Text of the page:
"Frodo himself feels the possibility of failure at every moment. That's part of what makes his journey so emotionally resonant. Tolkien was immersed in a long tradition of questing. It's a tradition he studied in the medieval literature that he wrote about and taught for his entire life,
That's what lies behind the deep emotional involvement that we feel in Frodo's trip to Mordor. And that we can't yet feel in LotRO. " Jay Clayton, Online Games: Literature, New Media, and Narrative. 2.6 Questing, continued.
I've been participating in this free online course offered through Vanderbilt Univ. on the recommendation of Roger and Brian. Dr Clayton makes the connection between medieval and 19th C romance literature and the MMOs that we're playing today. And very often that connection is through the works of Tolkien. Clayton claims that the conventions that we are used to in modern MMOs as wide ranging as SW:TOR and The Secret World owe a debt to Tolkien's work.
What's interesting to me is how keenly Clayton feels that these games aren't living up to their potential. You can see his frustration that the stories being told lack emotional resonance with the participants. The quote above was taken from a section where he was talking about the importance of failure and how its real possibility makes the journey meaningful to both the quester and the audience. What he's pointing out is that the things that make romance literature great tend to be things that are difficult to do in MMOs or worse, are being stripped away from the evolving MMO landscape.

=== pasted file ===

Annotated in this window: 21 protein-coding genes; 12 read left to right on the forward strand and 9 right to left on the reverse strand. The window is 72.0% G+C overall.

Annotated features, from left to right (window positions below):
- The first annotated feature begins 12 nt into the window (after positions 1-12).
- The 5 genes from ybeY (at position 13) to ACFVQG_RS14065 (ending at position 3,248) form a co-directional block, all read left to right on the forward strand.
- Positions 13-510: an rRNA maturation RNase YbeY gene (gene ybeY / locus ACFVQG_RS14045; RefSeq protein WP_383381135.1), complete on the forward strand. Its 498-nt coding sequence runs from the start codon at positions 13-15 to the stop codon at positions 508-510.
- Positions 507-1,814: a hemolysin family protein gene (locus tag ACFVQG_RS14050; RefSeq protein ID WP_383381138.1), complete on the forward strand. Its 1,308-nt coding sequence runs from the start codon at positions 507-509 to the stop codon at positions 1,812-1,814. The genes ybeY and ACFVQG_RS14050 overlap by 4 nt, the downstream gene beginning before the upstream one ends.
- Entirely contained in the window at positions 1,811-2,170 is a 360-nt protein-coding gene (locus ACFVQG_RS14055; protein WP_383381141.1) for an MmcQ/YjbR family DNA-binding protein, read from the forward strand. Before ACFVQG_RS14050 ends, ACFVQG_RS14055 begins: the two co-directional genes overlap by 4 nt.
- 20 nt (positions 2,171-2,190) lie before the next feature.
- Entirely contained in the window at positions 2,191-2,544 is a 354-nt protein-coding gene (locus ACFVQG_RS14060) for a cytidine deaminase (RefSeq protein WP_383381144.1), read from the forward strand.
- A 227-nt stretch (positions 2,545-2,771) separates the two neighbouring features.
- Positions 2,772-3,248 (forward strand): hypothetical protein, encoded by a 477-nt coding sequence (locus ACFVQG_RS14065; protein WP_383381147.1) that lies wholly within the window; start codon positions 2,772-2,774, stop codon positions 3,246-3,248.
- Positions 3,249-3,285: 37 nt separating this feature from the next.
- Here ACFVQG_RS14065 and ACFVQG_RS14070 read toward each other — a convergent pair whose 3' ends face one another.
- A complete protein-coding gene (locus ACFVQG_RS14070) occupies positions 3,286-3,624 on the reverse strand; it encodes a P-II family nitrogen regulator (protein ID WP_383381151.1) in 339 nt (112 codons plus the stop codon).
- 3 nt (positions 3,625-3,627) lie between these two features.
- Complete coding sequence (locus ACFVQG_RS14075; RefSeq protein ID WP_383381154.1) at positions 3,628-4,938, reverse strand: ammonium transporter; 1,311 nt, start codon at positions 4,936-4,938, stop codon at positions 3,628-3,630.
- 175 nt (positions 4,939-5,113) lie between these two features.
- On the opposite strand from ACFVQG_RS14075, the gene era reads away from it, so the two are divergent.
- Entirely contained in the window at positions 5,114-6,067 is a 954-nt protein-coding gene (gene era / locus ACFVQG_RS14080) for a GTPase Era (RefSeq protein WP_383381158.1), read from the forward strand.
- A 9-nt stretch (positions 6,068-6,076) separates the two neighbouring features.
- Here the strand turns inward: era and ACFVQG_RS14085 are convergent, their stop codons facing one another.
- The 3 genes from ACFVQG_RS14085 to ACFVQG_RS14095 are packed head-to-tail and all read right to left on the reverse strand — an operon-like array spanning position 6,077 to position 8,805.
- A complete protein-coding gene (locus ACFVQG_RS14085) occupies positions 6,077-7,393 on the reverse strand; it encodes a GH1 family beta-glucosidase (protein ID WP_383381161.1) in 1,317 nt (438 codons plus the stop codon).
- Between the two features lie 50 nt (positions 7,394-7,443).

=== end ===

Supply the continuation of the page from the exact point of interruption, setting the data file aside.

So in the MMO example the completion of quests tend to be inevitable, a trivial matter designed to maximize interaction time, and minimize the struggle. To extend Clayton's idea, the things that make MMOs convenient social games - with repetitive daily quests and easy leveling, make them less compelling to play, less meaningful to the player. When the quests are challenging and the story is engaging, leveling slows down and players become focused on the their present situation. Stories emerge. The very slowness and carefulness of the leveling process imbued it with importance.
When leveling is quick and easy, conversely, the immediate story is meaningless. The completion of your task is so rapid that the regular mechanisms for engaging the audience are ineffective. You don't have time to connect with the npc, or marvel at the ominous setting, or experience the elation of success. It's all over too quickly.
You probably wont even finish the quest series anyway, since you will level out of the zone long before the quest chains reach their culmination. And even if you do stick around, the difficulty level makes it a matter of a few mouse-clicks in a memorized pattern. At some point, the tasks we've been given become so trivial that it isn't necessary to read or listen to them at all:
"Bog Hunt: 0/8 mosquitoes" That's all you really need to know.